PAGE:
Apparently Python's generators are great for testing user input. This is just one way of many. Previously I've used a scenario based scheme. In scenario based testing the idea is to set up a multi-line string that mimics the user input and the excepted output. The test runner then asserts that against the actual implementation.
This can be seen as a form of acceptance testing. The solution I'm going to present here works on unit level. I guess these two methods could complement each other in some situations.
Originally I wanted to test the code below:
As you can see it's not very testable. First of all the functions I wanted to test are inside another function. Secondly they have some nasty dependencies (mainly raw_input). In order to get forward I separated "_choice" and "_boolean" to another module (questions.py) and got rid of the _ prefix. This solved the first problem. Now what to do with the raw_input? Let's extract it!
Here's the finished "questions" module:
And its specification as defined per Speccer syntax:
Original module I separated "questions" from looks like this now:
Way neater! What's going on here? As it happens generators provide us a way to pass both test data and actual user input to the functions. If you have not used generators before, they might look a bit weird at first. It might help to think them as functions with state. That "values" function over there at the specifications for instance yields next item of the list for each successive call made. This property makes it easy to use generate various series.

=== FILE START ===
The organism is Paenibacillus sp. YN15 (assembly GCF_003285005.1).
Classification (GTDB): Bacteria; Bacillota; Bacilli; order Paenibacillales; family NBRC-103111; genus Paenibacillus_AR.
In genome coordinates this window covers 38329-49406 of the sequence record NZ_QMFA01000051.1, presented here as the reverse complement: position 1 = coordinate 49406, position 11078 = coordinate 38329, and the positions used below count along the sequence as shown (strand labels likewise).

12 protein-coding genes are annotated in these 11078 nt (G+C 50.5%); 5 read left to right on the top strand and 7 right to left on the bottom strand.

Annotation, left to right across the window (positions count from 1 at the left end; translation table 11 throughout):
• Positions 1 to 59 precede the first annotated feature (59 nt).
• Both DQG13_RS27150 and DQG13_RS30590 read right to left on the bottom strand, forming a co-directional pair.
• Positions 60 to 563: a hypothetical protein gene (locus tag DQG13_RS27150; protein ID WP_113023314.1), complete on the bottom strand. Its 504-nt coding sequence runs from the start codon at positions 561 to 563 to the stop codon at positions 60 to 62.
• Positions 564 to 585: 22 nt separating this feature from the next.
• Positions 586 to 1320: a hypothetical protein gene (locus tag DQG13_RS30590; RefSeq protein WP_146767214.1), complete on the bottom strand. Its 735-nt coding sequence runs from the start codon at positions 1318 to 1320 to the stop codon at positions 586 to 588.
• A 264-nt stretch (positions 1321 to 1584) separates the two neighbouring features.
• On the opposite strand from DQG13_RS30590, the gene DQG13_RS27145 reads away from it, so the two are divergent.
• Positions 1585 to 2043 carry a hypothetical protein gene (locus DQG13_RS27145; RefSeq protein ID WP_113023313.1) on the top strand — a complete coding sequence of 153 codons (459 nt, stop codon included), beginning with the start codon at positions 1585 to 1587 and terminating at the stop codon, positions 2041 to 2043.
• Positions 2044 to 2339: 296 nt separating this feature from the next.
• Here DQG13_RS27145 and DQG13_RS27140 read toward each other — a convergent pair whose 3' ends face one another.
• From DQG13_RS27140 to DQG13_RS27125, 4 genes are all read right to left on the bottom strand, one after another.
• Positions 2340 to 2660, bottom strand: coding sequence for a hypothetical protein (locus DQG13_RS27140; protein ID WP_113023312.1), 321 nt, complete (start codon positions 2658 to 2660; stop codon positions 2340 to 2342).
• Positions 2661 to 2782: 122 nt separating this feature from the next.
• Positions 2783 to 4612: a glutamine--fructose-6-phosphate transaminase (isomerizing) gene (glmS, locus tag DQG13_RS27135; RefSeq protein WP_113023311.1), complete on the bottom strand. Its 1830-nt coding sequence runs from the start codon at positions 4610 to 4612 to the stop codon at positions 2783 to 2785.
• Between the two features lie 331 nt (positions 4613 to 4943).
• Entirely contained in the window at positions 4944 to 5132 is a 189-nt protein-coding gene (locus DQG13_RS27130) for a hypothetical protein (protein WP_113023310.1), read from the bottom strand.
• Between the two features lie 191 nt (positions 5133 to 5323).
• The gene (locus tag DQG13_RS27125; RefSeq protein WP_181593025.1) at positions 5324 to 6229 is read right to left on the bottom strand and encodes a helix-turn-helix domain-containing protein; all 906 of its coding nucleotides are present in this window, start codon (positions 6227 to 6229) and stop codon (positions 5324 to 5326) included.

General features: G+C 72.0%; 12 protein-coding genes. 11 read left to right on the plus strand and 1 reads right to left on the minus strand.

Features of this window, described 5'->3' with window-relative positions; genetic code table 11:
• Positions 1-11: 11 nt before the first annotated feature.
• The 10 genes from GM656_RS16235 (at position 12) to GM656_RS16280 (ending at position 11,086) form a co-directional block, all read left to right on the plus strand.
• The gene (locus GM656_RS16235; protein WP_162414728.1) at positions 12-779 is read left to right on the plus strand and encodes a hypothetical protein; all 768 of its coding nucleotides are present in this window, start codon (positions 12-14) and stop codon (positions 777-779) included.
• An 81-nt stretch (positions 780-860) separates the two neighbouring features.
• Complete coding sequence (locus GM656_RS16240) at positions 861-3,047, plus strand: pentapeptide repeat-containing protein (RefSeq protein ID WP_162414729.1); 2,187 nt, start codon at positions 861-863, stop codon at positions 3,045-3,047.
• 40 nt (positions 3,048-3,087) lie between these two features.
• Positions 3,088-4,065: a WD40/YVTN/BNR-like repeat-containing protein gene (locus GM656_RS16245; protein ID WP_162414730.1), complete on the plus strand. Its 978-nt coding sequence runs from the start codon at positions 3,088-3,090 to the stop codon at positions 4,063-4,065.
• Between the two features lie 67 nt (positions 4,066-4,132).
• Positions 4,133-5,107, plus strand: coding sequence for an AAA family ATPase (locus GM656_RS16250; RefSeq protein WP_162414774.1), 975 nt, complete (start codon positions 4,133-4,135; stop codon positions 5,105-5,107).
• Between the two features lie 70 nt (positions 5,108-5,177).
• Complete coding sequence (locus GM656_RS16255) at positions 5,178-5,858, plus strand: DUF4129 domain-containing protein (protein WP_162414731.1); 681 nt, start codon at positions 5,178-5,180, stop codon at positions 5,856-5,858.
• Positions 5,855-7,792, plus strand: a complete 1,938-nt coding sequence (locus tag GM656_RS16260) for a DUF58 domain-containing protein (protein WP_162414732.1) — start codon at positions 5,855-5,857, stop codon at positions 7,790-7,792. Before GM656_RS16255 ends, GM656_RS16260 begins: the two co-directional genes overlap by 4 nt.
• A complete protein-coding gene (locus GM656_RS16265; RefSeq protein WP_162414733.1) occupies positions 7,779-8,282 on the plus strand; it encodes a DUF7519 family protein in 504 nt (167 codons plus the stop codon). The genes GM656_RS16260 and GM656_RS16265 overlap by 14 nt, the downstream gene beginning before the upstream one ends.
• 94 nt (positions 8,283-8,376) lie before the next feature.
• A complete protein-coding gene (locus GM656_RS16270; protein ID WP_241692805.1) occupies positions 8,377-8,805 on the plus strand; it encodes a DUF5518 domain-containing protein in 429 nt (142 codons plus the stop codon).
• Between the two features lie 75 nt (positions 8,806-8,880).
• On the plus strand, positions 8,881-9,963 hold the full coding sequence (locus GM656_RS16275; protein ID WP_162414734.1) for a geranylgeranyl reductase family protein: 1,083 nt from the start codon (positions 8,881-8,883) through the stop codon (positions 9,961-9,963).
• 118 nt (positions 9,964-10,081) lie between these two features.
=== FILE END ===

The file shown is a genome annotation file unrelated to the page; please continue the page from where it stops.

I know I could have left raw_input to its original place and just mocked it. I'm not convinced that would have been a good solution in this case, however. It just would have made my test code more convoluted while leaving the mess in place. It seems like a good idea to extract input.
I hope this post gave you some idea how to test user input particularly on unit level. Generators seem to fit the bill particularly well. They are useful beyond testing of course.